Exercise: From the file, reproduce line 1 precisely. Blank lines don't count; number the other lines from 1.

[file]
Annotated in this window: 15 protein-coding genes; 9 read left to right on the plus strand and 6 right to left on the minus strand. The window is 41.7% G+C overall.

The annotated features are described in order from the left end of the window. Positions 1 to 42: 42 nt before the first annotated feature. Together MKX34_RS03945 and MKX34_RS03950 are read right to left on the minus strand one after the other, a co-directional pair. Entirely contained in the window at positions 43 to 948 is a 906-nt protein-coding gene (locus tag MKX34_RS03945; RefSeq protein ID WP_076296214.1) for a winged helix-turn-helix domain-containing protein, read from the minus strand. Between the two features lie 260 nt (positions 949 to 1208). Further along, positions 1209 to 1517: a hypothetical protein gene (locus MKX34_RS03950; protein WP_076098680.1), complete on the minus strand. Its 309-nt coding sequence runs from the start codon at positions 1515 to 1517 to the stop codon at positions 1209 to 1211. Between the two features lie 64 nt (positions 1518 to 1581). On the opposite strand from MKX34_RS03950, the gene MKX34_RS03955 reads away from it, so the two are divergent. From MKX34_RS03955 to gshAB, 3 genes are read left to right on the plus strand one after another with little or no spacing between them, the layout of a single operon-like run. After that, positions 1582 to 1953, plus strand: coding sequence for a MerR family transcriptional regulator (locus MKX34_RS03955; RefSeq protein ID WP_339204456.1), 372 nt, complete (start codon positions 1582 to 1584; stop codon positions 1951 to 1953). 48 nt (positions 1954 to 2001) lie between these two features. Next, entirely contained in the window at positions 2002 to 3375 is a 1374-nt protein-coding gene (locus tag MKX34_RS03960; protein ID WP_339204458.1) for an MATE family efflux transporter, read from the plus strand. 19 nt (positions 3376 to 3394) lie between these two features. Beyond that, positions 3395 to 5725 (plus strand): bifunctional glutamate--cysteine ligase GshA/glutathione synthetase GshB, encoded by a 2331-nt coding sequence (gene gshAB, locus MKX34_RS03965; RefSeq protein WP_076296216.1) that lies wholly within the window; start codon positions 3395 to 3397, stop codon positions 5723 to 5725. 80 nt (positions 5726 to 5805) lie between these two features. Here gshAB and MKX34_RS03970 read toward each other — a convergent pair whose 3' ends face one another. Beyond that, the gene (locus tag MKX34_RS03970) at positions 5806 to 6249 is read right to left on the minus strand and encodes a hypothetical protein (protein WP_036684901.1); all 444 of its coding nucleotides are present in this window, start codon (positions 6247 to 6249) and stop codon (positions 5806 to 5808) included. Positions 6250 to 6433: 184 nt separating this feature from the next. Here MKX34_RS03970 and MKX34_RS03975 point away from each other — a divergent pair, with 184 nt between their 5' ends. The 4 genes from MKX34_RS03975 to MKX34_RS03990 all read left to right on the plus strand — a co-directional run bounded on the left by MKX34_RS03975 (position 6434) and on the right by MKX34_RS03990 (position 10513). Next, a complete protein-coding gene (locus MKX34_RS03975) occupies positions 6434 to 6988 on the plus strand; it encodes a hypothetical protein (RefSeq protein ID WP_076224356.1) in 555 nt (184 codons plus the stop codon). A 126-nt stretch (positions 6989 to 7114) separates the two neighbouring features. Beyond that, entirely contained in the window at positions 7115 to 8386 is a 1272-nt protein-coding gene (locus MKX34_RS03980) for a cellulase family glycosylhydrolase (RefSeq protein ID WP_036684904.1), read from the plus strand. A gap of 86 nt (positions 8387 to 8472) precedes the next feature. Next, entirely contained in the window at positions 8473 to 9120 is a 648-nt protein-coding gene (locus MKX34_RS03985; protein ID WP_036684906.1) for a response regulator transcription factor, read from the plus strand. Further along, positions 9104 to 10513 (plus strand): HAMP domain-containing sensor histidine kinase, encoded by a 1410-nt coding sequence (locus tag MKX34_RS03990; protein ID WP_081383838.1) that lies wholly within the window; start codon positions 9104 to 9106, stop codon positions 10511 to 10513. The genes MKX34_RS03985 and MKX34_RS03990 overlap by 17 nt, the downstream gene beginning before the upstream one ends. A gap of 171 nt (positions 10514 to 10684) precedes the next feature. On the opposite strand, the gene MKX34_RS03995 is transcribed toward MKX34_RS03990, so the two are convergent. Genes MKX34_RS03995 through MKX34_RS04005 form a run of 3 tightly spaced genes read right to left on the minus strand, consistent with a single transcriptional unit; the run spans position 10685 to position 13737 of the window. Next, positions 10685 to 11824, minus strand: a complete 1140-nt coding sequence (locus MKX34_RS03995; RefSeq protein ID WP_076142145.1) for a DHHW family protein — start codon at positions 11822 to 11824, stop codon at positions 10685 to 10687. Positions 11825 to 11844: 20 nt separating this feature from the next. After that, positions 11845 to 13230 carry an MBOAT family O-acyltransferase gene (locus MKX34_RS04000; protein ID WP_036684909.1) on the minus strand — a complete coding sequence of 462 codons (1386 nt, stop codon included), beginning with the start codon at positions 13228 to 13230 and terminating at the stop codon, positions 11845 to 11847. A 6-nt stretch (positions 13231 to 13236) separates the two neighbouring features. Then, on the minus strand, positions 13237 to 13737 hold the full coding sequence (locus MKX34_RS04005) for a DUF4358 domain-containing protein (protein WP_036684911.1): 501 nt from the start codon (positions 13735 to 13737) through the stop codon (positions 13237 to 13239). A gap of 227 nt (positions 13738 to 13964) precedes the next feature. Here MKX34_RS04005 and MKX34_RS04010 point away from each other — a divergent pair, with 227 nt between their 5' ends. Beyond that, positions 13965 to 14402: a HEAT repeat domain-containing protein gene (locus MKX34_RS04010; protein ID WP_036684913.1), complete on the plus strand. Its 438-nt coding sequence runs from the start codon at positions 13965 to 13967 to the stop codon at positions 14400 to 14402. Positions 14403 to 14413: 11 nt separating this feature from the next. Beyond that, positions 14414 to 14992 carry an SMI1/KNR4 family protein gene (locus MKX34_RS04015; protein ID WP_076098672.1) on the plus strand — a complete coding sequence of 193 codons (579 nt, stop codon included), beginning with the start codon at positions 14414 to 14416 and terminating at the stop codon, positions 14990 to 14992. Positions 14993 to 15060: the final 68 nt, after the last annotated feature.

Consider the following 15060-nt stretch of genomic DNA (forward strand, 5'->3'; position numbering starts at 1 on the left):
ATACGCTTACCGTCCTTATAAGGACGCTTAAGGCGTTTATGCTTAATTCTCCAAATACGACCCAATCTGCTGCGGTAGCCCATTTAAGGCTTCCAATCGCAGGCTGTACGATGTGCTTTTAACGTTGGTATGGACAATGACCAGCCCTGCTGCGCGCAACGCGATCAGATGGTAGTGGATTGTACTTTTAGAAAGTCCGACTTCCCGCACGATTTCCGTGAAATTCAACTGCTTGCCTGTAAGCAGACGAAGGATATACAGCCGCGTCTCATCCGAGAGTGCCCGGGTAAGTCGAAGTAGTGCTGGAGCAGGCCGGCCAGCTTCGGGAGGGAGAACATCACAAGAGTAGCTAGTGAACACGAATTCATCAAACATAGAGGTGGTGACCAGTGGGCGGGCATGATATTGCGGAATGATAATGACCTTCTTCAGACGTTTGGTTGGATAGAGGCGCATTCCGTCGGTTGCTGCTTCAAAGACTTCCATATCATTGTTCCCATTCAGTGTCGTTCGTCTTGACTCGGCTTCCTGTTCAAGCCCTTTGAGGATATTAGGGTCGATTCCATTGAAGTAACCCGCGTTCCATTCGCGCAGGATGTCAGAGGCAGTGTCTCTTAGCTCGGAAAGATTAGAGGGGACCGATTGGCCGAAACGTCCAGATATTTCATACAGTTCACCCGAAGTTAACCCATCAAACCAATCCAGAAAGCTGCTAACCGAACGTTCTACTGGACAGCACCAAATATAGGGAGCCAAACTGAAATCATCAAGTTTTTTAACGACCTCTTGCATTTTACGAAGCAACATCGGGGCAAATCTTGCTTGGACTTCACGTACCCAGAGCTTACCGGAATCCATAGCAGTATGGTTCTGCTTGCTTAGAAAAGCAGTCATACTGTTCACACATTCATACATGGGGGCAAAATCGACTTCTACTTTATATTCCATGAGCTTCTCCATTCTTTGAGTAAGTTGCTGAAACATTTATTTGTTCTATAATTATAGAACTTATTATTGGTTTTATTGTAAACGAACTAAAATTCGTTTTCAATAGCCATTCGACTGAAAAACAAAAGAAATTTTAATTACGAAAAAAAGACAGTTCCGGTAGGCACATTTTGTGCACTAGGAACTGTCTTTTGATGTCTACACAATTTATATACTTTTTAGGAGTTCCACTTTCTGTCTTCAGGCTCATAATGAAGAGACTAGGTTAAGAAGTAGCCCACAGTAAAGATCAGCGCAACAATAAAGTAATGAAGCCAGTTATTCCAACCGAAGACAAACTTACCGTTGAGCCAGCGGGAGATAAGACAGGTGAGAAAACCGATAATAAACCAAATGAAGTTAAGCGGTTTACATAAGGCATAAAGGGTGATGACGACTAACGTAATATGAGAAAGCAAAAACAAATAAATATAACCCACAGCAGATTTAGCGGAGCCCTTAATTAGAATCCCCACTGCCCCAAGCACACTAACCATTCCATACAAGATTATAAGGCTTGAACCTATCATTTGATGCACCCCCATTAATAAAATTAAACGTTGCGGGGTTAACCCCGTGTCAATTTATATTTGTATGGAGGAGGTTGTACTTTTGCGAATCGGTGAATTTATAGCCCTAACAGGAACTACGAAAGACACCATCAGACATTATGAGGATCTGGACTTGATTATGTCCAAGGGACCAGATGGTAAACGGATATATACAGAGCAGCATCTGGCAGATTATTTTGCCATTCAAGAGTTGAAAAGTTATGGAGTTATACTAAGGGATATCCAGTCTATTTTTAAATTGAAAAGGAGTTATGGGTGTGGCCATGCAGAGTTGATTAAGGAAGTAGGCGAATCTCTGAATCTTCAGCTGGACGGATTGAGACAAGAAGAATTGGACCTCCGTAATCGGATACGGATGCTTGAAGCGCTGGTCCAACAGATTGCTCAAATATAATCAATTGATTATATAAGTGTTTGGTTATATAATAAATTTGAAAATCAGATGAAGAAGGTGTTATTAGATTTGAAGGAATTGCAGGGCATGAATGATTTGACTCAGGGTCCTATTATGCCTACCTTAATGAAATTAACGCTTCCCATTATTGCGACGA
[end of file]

Annotated in this window: 15 protein-coding genes; 9 read left to right on the plus strand and 6 right to left on the minus strand. The window is 41.7% G+C overall.